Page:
International Association for Cryptologic Research

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18 July 2017
Suppose $n$ parties have respective inputs $x_1, \ldots, x_n \in \mathbb{G}$, where $\mathbb{G}$ is a finite group. The parties would like to privately compute $x_1 x_2 \cdots x_n$ (where multiplication refers to the group operation in $\mathbb{G}$). There is a well-known secure protocol that works for any number of parties $n$ when $\mathbb{G}$ is abelian. In this note we consider private group-product protocols for non-abelian groups. We show that such protocols are possible for if and only if $n$ (the number of parties) is less than 4.
Bitcoin has not only attracted many users but also been considered as a technical breakthrough by academia. However, the expanding potential of Bitcoin is largely untapped due to its limited throughput. The Bitcoin community is now facing its biggest crisis in history as the community splits on how to increase the throughput. Among various proposals, Bitcoin Unlimited recently becomes a most popular candidate, as it allows miners to collectively decide the block size limit according to the real network capacity. However, the security of BU is heatedly debated and no consensus has been reached as the issue is discussed in different miner incentive models. In this paper, we systematically evaluate BU's security with three incentive models via testing the two major arguments of BU supporters: the block validity consensus is not necessary for BU's security; such consensus would emerge in BU on the run. Our results invalidate both arguments and therefore disprove BU's security claims. Our paper further contributes to the field by addressing the necessity of a prescribed block validity consensus for cryptocurrencies.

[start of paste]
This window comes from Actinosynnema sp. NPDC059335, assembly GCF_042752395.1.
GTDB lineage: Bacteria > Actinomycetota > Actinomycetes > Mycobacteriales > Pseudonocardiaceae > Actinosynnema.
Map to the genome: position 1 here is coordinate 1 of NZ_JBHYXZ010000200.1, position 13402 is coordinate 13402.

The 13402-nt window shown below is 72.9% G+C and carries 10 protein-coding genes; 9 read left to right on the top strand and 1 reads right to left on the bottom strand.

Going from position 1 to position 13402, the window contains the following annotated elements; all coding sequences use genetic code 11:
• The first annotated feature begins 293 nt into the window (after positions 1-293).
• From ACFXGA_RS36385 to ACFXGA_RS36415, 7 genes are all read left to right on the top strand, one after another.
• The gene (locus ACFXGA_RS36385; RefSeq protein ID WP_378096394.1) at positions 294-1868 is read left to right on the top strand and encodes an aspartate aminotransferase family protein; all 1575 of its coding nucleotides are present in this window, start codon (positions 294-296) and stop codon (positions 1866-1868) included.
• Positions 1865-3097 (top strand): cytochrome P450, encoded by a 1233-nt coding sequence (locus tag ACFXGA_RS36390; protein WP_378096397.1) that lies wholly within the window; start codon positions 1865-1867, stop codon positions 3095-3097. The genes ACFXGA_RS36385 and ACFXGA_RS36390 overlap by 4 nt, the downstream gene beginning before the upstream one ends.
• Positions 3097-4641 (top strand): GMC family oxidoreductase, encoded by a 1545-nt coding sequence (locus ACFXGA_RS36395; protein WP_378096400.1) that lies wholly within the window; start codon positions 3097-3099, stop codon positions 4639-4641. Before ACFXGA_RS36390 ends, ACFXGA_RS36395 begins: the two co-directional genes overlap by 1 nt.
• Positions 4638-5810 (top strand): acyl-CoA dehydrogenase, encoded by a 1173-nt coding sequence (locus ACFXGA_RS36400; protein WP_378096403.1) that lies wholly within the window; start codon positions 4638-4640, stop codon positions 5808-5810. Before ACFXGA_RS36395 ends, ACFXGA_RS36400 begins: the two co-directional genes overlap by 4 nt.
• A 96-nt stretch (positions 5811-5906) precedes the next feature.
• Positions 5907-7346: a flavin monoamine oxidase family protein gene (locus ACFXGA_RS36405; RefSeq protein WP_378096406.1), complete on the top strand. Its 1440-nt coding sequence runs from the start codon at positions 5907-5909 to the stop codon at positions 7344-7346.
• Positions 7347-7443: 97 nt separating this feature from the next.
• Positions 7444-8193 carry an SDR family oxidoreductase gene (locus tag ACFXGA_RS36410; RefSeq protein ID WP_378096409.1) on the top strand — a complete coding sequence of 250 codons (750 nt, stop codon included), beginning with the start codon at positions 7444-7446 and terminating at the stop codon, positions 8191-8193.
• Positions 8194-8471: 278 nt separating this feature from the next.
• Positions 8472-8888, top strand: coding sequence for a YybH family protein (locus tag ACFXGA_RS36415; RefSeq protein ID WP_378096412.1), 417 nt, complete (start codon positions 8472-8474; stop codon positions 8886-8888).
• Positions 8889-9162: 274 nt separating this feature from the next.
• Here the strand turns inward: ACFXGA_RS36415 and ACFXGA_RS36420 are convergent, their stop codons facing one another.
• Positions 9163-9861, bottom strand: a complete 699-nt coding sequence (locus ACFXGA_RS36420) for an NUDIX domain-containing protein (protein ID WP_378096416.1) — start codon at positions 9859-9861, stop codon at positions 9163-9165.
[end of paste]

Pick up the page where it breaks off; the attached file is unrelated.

Leveled authentication allows resource-constrained IoT devices to be authenticated at different strength levels according to the particular types of communication. To achieve efficient leveled authentication, we propose a lightweight public key encryption scheme that can produce very short ciphertexts without sacrificing its security.

The security of our scheme is based on the Learning With Secretly Scaled Errors in Dense Lattice (referred to as Compact-LWE) problem. We prove the hardness of Compact-LWE by reducing Learning With Errors (LWE) to Compact-LWE. However, unlike LWE, even if the closest vector problem (CVP) in lattices can be solved, Compact-LWE is still hard, due to the high density of lattices constructed from Compact-LWE samples and the relatively longer error vectors. By using a lattice-based attack tool, we verify that the attacks, which are successful on LWE instantly, cannot succeed on Compact-LWE, even for a small dimension parameter like $n=13$, hence allowing small dimensions for short ciphertexts.

On the Contiki operating system for IoT, we have implemented our scheme, with which a leveled Needham-Schroeder-Lowe public key authentication protocol is implemented. On a small IoT device with 8MHZ MSP430 16-bit processor and 10KB RAM, our experiment shows that our scheme can complete 50 encryptions and 500 decryptions per second at a security level above 128 bits, with a public key of 2368 bits, generating 176-bit ciphertexts for 16-bit messages. With two small IoT devices communicating over IEEE 802.15.4 and 6LoWPAN, the total time of completing an authentication varies from 640ms (the 1st authentication level) to 8373ms (the 16th authentication level), in which the execution of our encryption scheme takes only a very small faction from 46ms to 445ms.
ePrint Report Z-Channel: Scalable and Efficient Scheme in Zerocash Yuncong Zhang, Yu Long, Zhen Liu, Zhiqiang Liu, Dawu Gu
Decentralized ledger-based cryptocurrencies such as Bitcoin provide a means to construct payment systems without requiring a trusted bank, yet the anonymity of Bitcoin is proved to be far from enough. Zerocash is the first full-fledged anonymouse digital currency based on the blockchain technology, using zk-SNARK as the zero-knowledge module for the privacy preserving. Zerocash solves the privacy problem but also brings some other issues, including insufficient scalability as in Bitcoin. Meanwhile, Lightning network proves to be a nice solution to solve the scalability problem in Bitcoin. However, to employ the idea of lightning network in Zerocash is a great challenge due to the lack of programmability of Zerocash. We modify the Zerocash scheme to implement multisignature scheme and the lock time mechanism without compromising the privacy guarantee provided by Zerocash. With these two mechanisms, we present the construction of micropayment system Z-Channel on the basis of Zerocash. The Z-Channel system effectively solves the scalability and instant payment problems in Zerocash.